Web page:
Skip to content

Greenstone struggling to hire municipal staff as mine ramps up

With a 25 per cent turnover, northwestern municipality losing public works staff to mine project
Greenstone municipal building
(Municipality of Greenstone photo)

Municipal officials said Greenstone has had a 25 per cent turnover rate in its public works department and is struggling to recruit new staff as the area's mine shifts into operation.

Greenstone CAO Mark Wright provided an update to the town's council during a recent meeting, while also suggesting that more departures could happen.

“The mine coming in is a blessing and it is also a bit of a curse,” Greenstone Mayor James McPherson said.

“The blessing is that it’s creating a significant number of good-paying jobs, but the municipality also has good-paying jobs. We have very steady shifts. We have a very good pension plan. Those employees who are looking for a change are looking for significant monetary changes in their life. We can’t compete.”

Equinox Gold and Orion Mine Finance are partners in construction of an open-pit gold mine, just south of the town of Geraldton. The project is currently at the half-way mark of construction. Hundreds of contractors are currently at the site. By the time of the first gold pour in the first half of 2024, the mine will offer employment for 450.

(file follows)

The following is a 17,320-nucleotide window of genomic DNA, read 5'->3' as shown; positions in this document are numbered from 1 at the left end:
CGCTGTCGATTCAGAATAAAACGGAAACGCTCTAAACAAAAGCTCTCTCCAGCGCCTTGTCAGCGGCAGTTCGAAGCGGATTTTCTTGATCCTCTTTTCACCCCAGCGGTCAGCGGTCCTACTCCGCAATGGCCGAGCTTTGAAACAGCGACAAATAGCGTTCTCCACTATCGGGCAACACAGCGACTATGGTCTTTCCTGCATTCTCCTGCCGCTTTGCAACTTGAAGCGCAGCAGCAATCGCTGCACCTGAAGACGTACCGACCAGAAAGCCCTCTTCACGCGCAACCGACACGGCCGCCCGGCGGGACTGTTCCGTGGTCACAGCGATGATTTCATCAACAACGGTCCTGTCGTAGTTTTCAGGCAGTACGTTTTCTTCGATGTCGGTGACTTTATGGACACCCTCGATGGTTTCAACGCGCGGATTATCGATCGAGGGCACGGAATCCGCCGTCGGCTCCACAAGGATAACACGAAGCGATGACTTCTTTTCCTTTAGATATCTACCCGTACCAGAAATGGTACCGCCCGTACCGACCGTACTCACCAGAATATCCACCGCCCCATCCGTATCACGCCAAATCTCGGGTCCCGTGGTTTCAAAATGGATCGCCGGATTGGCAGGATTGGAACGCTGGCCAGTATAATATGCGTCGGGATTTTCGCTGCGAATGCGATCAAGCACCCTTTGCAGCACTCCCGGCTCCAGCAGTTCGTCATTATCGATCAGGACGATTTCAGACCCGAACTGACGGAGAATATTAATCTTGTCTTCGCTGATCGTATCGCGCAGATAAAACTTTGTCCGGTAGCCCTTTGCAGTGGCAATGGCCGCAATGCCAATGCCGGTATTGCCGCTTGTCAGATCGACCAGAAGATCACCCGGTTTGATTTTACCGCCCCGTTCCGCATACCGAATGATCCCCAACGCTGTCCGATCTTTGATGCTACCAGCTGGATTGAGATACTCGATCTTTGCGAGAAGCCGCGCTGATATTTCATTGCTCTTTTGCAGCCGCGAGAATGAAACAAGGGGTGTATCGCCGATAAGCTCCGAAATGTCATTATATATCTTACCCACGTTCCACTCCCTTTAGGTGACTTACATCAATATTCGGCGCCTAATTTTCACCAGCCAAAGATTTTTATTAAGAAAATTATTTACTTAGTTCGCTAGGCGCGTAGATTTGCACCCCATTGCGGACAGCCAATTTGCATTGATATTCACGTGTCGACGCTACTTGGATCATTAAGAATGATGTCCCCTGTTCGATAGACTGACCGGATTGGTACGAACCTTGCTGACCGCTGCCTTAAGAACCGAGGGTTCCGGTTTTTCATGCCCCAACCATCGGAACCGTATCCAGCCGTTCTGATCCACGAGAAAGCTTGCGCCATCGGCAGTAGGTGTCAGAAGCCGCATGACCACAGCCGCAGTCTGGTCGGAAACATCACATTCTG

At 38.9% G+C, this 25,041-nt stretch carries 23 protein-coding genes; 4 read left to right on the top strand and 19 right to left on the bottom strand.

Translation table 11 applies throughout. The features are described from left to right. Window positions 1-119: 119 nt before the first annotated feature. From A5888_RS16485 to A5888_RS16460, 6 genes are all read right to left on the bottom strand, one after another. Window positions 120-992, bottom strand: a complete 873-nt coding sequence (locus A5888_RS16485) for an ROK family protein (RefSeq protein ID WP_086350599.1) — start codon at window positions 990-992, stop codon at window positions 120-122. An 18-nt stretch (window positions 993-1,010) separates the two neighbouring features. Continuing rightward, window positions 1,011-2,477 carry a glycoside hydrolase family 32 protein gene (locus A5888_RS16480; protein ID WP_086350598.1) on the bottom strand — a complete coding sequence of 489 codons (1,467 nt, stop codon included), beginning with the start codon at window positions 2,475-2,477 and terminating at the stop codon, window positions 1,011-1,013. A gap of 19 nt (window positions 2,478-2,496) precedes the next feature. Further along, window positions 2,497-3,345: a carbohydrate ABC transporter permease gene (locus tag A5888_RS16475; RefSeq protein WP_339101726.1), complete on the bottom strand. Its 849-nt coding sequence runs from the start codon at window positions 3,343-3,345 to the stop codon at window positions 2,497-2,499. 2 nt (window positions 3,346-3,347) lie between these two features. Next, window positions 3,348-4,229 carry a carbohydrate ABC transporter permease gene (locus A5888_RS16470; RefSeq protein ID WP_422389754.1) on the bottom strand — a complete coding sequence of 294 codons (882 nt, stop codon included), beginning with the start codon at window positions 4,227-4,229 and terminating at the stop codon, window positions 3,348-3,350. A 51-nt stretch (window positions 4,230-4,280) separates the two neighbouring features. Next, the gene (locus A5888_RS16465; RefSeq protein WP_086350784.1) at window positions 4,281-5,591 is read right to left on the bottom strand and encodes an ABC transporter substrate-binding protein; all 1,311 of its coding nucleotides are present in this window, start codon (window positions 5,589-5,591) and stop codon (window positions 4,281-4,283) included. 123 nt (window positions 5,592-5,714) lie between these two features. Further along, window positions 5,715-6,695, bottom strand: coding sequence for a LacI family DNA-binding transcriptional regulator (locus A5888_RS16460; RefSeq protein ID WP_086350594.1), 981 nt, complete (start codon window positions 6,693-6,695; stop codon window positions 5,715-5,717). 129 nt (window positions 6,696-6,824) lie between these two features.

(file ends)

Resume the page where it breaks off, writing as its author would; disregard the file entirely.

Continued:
McPherson said while the municipality can't compete with the wages offered by the mine, the municipal jobs have long-term security. The staffing challenges have affected municipal services in Greenstone.

“The impacts we are seeing are at different rates. Maybe you are used to getting your street plowed within so many minutes of the snowstorm finishing. Well, it may be a couple of hours than you normally had it or you go to certain ward offices and there may not be somebody there because we can get somebody to cover an absence,” McPherson said.

Other affected services, according to the council report, are closure or reduced hours at arenas, delayed response to water breaks, reduced spots or suspended services at day cares and after-school programming, and suspension of transportation programs.

As the municipal staff scrambles to fill in the gaps to prevent further service interruptions, McPherson said that there is a ripple effect.

“While those holes are getting filled, there will be service interruptions. Plus, we have to train people. So, the expertise has left. The biggest thing right now is finding someone to replace those experts,” McPherson said.

McPherson is confident municipal staff are doing the best job at coming up with creative solutions to recruiting and retaining employees.